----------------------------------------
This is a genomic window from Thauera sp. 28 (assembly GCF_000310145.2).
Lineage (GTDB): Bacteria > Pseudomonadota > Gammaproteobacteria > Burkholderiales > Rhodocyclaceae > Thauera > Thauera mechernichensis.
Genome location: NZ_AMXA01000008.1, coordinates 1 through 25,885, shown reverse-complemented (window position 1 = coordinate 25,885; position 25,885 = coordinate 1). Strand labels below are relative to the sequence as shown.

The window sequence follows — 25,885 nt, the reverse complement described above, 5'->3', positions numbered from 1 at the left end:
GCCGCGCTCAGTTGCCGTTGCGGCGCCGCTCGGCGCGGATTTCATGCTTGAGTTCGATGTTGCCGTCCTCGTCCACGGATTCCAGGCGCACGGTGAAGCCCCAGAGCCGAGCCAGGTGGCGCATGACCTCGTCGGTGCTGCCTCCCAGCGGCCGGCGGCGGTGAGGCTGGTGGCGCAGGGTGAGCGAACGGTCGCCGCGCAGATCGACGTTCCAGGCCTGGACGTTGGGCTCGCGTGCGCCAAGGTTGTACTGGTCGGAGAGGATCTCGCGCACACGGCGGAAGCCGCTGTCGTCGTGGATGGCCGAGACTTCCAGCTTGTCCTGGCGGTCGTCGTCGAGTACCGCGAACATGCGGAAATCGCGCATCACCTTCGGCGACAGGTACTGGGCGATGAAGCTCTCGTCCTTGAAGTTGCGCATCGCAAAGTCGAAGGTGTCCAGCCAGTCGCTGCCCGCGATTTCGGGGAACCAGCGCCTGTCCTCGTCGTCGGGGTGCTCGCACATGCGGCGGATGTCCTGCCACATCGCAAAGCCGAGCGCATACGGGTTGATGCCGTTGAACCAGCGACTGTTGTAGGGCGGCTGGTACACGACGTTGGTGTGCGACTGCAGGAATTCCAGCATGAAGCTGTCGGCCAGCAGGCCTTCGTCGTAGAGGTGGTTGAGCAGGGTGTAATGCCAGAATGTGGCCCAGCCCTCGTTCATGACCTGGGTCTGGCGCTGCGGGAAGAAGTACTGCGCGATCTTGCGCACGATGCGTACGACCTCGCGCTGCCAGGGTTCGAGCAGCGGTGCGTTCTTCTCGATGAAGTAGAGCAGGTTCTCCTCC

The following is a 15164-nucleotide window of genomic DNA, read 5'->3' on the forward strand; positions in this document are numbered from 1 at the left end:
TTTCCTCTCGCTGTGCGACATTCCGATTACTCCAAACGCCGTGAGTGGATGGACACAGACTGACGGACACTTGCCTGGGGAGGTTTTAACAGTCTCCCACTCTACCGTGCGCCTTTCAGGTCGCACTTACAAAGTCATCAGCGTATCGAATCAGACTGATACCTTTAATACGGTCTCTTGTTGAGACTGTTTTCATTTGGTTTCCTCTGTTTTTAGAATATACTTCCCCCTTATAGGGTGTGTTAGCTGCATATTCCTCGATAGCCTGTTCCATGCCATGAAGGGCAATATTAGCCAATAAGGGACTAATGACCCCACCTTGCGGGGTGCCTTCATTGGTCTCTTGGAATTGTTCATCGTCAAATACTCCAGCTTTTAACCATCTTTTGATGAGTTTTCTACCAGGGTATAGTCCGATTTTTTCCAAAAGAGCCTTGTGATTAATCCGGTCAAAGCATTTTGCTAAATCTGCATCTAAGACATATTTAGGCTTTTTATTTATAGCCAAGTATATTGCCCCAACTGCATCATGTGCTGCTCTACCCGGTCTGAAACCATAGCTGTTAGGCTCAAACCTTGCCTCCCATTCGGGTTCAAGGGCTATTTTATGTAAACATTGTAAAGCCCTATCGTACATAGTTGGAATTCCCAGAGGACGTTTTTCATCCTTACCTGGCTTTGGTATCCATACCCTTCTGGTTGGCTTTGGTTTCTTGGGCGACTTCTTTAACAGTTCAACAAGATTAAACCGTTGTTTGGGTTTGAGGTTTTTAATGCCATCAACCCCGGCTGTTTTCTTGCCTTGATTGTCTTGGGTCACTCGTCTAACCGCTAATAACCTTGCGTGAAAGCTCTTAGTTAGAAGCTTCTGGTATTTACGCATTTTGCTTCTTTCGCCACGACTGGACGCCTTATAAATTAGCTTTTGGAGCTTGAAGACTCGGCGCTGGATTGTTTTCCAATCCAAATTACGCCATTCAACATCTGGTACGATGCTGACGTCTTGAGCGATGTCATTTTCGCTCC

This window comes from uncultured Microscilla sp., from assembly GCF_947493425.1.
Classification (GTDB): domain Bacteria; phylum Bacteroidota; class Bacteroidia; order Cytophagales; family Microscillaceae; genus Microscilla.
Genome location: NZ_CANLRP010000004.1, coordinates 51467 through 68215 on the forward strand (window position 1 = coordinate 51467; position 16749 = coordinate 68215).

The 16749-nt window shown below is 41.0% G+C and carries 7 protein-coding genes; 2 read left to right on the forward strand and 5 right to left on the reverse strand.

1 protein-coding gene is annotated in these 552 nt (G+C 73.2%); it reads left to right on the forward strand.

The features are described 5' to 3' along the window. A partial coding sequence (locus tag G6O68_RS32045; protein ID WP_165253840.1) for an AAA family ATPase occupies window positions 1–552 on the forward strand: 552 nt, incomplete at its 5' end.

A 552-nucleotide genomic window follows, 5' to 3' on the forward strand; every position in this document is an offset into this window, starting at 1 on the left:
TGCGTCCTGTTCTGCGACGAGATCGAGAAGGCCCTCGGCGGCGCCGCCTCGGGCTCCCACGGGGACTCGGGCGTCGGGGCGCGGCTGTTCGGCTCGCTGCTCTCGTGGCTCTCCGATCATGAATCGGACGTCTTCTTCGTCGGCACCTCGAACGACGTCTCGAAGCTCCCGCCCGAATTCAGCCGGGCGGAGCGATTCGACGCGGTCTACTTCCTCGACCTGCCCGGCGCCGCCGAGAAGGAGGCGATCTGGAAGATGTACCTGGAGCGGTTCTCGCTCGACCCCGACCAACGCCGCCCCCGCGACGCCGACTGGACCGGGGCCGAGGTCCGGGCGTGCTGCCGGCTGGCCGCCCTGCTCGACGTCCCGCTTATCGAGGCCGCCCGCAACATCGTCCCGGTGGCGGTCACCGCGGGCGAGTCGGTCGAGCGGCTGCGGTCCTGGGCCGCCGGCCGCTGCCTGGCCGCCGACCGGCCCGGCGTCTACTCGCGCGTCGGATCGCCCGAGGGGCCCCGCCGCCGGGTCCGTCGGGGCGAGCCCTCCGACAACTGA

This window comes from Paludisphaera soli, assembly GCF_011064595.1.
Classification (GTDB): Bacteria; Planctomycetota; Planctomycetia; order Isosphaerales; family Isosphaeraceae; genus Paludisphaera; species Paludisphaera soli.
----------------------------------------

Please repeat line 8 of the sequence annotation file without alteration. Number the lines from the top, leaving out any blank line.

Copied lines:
This window comes from uncultured Microscilla sp., from assembly GCF_947493425.1.